changing direction

This month is all about taking stock and when I sat down with my friend, Tara Gentile, to discuss my business, she showed me a few things that both terrified and inspired me.  While my business has been chugging along well, I slowly had been feeling that I was stagnating. I had hit a limit because what I wanted to create would not be bought by my current customers.

That terrified me!  Here I am creating things that I love but there’s nobody in my current network to appreciate them as much as they should be appreciated.  So what to do…. How do you change directions in your business without burning bridges?


While many people would just continue to trudge on with this stagnating business, I’ve decided to take the terrifying leap to split my business and leave behind my current clients. Now, I didn’t make that decision overnight but after many chats with friends, family, and business friends, I realized that by splitting things to focus on the market that includes my most valuable customers, I’m saving myself years of hardship and stress. It’s best to notice that your boat has a leak when you’re just a few feet from shore than when you’re out on the ocean, right?

Now, I know that many of you are not in this position but I think each of us needs to take a really clear look at where our business is now, where we want it to go, and the customers we currently have. Are they in sync? If yes, then you’re in a good spot. If you’re like me and people don’t appreciate (and buy repeatedly and excessively) the work that makes you feel most fulfilled, then it’s time to shake things up to grab the attention of the people who will appreciate (and buy) your best work.

Wondering how I plan to move my business to grab the attention of my most valuable customer? I’ll be splitting my business into two parts: fabric/embroidery and fine art. The fine art will only offer high-end, canvas prints that start at a price point that aligns me with the galleries I secretly (okay, not so secretly) want to see my artwork in. I’m ditching the paper prints that sell occasionally (because they’re too expensive for shoppers at craft fairs) and focusing on grabbing those art lovers who aren’t afraid to pay gallery prices. My embroidery patterns and kits will stay at their price point (and thus not burn any bridges) and that’s what I’ll be taking to trade shows and craft fairs because they’re already selling like crazy.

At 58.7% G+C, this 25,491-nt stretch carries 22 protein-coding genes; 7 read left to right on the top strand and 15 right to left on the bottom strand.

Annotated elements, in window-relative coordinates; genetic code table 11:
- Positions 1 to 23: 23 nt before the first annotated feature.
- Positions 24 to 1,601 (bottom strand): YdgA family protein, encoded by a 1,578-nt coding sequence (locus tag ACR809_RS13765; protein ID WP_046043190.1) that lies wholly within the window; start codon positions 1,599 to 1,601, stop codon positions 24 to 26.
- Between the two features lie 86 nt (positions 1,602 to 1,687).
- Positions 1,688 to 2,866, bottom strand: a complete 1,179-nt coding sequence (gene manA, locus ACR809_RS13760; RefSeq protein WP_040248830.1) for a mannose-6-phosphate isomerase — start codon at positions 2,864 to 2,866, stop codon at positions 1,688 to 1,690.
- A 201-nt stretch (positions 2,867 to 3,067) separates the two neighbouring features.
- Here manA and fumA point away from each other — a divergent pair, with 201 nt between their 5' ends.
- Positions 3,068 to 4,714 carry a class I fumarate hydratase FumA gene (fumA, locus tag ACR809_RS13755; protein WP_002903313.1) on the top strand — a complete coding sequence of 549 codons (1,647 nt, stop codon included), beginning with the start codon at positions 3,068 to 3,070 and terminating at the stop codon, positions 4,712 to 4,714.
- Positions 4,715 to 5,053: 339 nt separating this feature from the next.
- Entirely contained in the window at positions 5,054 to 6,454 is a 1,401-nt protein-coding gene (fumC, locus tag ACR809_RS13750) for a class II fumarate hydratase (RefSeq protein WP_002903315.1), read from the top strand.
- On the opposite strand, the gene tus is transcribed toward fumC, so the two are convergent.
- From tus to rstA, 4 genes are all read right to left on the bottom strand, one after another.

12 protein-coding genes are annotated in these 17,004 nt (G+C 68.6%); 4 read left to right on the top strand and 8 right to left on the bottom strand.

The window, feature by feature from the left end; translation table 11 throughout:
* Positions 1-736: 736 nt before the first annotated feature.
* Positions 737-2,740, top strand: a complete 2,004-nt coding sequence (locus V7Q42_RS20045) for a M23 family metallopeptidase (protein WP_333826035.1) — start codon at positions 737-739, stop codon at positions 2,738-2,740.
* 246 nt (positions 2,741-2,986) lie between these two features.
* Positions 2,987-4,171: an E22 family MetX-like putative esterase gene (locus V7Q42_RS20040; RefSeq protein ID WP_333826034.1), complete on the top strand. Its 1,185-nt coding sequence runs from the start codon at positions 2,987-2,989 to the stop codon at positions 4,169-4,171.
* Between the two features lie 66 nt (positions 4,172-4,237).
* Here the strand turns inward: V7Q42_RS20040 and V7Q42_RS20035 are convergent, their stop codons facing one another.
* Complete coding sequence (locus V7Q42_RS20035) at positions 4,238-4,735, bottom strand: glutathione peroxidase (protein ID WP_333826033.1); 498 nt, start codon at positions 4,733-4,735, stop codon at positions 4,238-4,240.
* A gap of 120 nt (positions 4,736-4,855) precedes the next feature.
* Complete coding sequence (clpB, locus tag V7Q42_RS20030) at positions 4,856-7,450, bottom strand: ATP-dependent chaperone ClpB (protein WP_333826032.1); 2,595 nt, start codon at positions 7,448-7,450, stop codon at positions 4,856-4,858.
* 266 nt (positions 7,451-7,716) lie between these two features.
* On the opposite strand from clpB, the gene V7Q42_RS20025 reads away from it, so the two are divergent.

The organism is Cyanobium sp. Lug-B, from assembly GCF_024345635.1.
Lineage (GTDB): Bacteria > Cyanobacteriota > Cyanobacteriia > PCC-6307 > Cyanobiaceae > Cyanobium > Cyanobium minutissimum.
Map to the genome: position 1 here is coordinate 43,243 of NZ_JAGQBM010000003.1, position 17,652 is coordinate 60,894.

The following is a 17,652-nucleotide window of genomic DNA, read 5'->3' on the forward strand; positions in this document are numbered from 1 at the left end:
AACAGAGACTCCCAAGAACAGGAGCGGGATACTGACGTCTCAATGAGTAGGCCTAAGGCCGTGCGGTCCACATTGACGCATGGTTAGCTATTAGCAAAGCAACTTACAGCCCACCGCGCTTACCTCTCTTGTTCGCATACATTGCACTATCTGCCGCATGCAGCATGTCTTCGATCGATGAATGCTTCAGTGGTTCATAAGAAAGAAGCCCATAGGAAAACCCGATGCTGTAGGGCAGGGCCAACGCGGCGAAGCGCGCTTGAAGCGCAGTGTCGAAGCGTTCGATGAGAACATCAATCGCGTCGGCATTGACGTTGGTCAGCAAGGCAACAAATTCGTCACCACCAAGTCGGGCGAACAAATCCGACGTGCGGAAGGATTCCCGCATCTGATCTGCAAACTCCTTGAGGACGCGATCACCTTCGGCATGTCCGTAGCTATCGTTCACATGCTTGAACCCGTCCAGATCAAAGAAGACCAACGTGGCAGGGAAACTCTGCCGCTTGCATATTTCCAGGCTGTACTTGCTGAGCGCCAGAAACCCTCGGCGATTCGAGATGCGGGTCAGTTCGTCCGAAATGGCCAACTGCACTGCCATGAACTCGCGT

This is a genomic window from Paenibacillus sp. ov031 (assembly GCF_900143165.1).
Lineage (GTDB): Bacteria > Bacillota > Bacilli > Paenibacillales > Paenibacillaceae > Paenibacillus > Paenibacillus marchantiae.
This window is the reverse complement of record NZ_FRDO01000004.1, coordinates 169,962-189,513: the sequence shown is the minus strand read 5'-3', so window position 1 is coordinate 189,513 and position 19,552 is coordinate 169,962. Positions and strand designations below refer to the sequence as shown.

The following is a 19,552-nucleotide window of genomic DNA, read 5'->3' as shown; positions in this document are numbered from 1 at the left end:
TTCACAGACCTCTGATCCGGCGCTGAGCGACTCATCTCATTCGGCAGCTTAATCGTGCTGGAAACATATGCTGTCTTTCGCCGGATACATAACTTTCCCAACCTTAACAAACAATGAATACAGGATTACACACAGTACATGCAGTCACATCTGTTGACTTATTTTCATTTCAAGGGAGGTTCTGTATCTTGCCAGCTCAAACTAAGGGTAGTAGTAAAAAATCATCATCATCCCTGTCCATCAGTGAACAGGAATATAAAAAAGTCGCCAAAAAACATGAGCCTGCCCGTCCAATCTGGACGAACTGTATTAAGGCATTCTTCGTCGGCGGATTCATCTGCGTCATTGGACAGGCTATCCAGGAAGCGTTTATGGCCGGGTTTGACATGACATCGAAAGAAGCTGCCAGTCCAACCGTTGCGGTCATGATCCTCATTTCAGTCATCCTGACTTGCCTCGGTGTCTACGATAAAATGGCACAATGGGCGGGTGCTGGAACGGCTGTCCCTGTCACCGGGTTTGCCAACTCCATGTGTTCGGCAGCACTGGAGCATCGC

So how can you get to your most valuable customer if you’re not reaching them yet?Ask yourself these important questions:

  • Are you offering your product in THEIR price point? (My bet is they’re willing/wanting to pay a lot more than you assume they will.)
  • Are you selling your product at a place that THEY shop? (So for me, people who are art buyers/art snobs don’t buy at craft fairs. They buy at local galleries and online galleries.)
  • Can your product be improved to increase its value to better catch their eye? (For me, that’s making my prints on canvas instead of paper. No framing required and it looks like a million bucks on the wall.)

Changing your business structure to find your most valuable customers is scary but it’s so important if you want to make your business the best it can be.

These changes can eliminate a crisis where, after several years, you realize your profit has been slowly becoming less and less and less. So take action and take stock of your business now!

Is your business where you want it to be?  If not, what do you plan to do to fix that?  Let me know in the comments below. I’m happy to help and put my mind to work for you.


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